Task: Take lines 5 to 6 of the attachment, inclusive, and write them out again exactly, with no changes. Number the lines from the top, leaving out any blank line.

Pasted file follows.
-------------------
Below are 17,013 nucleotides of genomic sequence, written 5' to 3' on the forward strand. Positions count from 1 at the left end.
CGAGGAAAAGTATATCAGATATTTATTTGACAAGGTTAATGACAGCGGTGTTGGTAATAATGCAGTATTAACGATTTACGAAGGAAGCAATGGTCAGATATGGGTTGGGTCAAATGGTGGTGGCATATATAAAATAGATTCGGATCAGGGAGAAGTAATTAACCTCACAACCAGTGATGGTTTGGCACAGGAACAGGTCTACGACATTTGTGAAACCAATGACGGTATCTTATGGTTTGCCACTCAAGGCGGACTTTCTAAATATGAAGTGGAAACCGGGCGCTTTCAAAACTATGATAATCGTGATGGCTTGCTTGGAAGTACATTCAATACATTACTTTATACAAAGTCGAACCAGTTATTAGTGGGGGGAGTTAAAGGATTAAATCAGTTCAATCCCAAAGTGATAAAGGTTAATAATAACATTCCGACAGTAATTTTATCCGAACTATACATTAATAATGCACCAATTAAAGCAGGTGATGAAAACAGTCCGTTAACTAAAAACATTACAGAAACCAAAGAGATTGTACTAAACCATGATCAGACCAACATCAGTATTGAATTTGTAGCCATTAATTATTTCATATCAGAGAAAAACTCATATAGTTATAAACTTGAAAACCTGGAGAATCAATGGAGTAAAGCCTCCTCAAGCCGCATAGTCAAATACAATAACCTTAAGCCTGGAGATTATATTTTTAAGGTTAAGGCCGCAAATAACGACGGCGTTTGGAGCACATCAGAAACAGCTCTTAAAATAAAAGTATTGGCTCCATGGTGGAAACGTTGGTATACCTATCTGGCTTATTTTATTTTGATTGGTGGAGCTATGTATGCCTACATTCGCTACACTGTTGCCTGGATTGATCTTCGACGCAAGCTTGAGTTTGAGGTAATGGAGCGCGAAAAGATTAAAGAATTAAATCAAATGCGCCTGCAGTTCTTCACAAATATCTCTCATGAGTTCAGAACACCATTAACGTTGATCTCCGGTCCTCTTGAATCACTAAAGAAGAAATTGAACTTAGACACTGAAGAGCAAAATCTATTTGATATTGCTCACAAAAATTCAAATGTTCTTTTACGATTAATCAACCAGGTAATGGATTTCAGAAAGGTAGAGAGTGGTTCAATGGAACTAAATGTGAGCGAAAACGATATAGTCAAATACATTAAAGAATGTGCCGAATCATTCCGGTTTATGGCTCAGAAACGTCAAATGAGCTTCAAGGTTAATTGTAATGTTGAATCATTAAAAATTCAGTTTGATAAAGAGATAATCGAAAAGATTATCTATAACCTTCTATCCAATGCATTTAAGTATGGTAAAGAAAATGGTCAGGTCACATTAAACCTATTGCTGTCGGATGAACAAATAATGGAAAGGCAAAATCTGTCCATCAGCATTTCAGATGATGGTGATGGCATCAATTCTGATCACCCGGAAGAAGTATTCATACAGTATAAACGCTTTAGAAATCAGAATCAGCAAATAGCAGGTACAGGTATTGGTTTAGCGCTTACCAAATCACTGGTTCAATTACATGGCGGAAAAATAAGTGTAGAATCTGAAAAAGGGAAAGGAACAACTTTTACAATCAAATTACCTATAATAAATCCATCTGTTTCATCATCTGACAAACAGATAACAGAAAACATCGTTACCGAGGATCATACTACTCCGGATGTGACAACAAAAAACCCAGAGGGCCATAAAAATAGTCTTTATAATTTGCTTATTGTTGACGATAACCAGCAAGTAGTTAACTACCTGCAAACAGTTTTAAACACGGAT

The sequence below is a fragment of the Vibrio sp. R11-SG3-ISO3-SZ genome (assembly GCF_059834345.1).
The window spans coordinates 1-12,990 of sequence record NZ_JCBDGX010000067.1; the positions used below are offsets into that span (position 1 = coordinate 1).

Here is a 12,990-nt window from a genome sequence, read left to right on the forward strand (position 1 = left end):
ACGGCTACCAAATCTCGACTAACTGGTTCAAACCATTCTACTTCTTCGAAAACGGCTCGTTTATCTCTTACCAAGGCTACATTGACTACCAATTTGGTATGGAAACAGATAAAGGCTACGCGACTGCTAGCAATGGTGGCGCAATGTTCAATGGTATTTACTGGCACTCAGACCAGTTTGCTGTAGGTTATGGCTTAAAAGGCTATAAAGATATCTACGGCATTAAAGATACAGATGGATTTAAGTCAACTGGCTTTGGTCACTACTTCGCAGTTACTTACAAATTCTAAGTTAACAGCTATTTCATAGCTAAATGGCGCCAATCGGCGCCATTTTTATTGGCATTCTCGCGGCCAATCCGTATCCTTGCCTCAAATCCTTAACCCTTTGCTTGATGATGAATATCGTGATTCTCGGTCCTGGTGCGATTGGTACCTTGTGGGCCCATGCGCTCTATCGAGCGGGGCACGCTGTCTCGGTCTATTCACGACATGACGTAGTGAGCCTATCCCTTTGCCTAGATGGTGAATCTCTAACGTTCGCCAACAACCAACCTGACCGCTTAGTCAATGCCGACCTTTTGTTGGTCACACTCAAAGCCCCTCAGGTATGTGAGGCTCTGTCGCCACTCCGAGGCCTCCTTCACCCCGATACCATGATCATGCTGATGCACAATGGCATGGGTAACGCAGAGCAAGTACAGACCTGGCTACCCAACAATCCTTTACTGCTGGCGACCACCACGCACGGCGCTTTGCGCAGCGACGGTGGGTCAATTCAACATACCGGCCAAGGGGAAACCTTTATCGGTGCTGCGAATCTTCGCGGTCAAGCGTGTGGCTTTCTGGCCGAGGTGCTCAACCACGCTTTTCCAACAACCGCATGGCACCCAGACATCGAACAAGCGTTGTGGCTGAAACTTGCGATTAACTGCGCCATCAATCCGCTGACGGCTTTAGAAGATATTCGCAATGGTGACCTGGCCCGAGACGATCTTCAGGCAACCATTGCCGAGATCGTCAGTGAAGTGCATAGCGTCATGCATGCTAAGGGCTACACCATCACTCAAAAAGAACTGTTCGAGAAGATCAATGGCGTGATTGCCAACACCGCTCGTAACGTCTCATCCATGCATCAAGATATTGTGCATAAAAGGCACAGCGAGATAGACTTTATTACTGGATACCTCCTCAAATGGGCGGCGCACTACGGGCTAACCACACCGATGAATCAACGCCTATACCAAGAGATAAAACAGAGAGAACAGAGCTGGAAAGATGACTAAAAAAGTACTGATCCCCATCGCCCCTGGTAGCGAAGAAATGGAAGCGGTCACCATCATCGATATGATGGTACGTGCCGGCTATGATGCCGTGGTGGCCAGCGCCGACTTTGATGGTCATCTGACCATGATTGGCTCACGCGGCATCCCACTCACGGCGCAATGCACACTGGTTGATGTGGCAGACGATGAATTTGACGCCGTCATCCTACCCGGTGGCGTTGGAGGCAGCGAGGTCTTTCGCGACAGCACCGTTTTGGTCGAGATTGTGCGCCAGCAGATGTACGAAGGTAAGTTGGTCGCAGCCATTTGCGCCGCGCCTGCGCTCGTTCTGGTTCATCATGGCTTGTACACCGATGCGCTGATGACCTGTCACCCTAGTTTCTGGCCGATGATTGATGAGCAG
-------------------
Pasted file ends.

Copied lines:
Here is a 12,990-nt window from a genome sequence, read left to right on the forward strand (position 1 = left end):
ACGGCTACCAAATCTCGACTAACTGGTTCAAACCATTCTACTTCTTCGAAAACGGCTCGTTTATCTCTTACCAAGGCTACATTGACTACCAATTTGGTATGGAAACAGATAAAGGCTACGCGACTGCTAGCAATGGTGGCGCAATGTTCAATGGTATTTACTGGCACTCAGACCAGTTTGCTGTAGGTTATGGCTTAAAAGGCTATAAAGATATCTACGGCATTAAAGATACAGATGGATTTAAGTCAACTGGCTTTGGTCACTACTTCGCAGTTACTTACAAATTCTAAGTTAACAGCTATTTCATAGCTAAATGGCGCCAATCGGCGCCATTTTTATTGGCATTCTCGCGGCCAATCCGTATCCTTGCCTCAAATCCTTAACCCTTTGCTTGATGATGAATATCGTGATTCTCGGTCCTGGTGCGATTGGTACCTTGTGGGCCCATGCGCTCTATCGAGCGGGGCACGCTGTCTCGGTCTATTCACGACATGACGTAGTGAGCCTATCCCTTTGCCTAGATGGTGAATCTCTAACGTTCGCCAACAACCAACCTGACCGCTTAGTCAATGCCGACCTTTTGTTGGTCACACTCAAAGCCCCTCAGGTATGTGAGGCTCTGTCGCCACTCCGAGGCCTCCTTCACCCCGATACCATGATCATGCTGATGCACAATGGCATGGGTAACGCAGAGCAAGTACAGACCTGGCTACCCAACAATCCTTTACTGCTGGCGACCACCACGCACGGCGCTTTGCGCAGCGACGGTGGGTCAATTCAACATACCGGCCAAGGGGAAACCTTTATCGGTGCTGCGAATCTTCGCGGTCAAGCGTGTGGCTTTCTGGCCGAGGTGCTCAACCACGCTTTTCCAACAACCGCATGGCACCCAGACATCGAACAAGCGTTGTGGCTGAAACTTGCGATTAACTGCGCCATCAATCCGCTGACGGCTTTAGAAGATATTCGCAATGGTGACCTGGCCCGAGACGATCTTCAGGCAACCATTGCCGAGATCGTCAGTGAAGTGCATAGCGTCATGCATGCTAAGGGCTACACCATCACTCAAAAAGAACTGTTCGAGAAGATCAATGGCGTGATTGCCAACACCGCTCGTAACGTCTCATCCATGCATCAAGATATTGTGCATAAAAGGCACAGCGAGATAGACTTTATTACTGGATACCTCCTCAAATGGGCGGCGCACTACGGGCTAACCACACCGATGAATCAACGCCTATACCAAGAGATAAAACAGAGAGAACAGAGCTGGAAAGATGACTAAAAAAGTACTGATCCCCATCGCCCCTGGTAGCGAAGAAATGGAAGCGGTCACCATCATCGATATGATGGTACGTGCCGGCTATGATGCCGTGGTGGCCAGCGCCGACTTTGATGGTCATCTGACCATGATTGGCTCACGCGGCATCCCACTCACGGCGCAATGCACACTGGTTGATGTGGCAGACGATGAATTTGACGCCGTCATCCTACCCGGTGGCGTTGGAGGCAGCGAGGTCTTTCGCGACAGCACCGTTTTGGTCGAGATTGTGCGCCAGCAGATGTACGAAGGTAAGTTGGTCGCAGCCATTTGCGCCGCGCCTGCGCTCGTTCTGGTTCATCATGGCTTGTACACCGATGCGCTGATGACCTGTCACCCTAGTTTCTGGCCGATGATTGATGAGCAG